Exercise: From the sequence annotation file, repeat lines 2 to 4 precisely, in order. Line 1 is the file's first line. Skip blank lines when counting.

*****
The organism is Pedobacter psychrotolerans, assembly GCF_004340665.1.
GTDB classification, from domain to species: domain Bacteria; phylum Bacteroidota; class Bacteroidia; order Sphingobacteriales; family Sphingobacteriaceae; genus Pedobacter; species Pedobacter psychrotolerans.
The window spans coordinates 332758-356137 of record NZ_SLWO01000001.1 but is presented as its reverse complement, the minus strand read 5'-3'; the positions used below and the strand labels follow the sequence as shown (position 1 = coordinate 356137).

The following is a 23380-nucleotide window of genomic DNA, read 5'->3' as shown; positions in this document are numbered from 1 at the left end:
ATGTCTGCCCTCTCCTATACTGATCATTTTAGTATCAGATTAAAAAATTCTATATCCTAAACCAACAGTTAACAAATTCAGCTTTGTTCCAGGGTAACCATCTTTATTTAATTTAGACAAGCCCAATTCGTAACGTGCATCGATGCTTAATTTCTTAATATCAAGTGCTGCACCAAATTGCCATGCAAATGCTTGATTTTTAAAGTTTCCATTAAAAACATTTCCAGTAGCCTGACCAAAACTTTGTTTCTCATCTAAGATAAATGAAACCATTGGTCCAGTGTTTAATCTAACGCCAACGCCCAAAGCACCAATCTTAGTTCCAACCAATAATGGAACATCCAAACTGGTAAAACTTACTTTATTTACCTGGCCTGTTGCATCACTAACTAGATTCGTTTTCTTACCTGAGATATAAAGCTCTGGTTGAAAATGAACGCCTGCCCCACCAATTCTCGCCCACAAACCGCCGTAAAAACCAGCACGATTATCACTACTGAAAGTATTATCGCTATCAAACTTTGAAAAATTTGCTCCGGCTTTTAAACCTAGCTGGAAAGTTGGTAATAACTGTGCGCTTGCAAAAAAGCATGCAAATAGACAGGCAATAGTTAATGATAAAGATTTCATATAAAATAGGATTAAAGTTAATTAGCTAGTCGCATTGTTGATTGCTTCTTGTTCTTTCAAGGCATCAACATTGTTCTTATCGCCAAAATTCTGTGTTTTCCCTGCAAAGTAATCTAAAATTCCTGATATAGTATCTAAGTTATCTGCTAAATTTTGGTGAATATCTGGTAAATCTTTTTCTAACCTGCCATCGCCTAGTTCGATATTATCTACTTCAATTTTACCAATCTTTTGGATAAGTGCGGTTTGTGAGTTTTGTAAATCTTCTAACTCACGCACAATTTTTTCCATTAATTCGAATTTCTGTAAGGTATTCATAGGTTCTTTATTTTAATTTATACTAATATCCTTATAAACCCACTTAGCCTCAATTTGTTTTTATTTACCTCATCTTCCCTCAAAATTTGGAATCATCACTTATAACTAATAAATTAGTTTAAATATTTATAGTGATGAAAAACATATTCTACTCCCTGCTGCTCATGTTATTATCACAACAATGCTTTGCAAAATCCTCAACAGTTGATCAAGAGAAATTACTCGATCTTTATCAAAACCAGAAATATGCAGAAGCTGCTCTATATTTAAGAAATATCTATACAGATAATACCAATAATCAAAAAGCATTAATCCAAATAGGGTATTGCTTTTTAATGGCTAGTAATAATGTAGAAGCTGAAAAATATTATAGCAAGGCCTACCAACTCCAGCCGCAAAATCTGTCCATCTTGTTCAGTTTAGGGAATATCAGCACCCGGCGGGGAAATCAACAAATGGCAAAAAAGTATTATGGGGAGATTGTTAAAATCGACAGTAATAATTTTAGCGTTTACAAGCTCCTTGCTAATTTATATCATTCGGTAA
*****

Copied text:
GTDB classification, from domain to species: domain Bacteria; phylum Bacteroidota; class Bacteroidia; order Sphingobacteriales; family Sphingobacteriaceae; genus Pedobacter; species Pedobacter psychrotolerans.
The window spans coordinates 332758-356137 of record NZ_SLWO01000001.1 but is presented as its reverse complement, the minus strand read 5'-3'; the positions used below and the strand labels follow the sequence as shown (position 1 = coordinate 356137).

The following is a 23380-nucleotide window of genomic DNA, read 5'->3' as shown; positions in this document are numbered from 1 at the left end: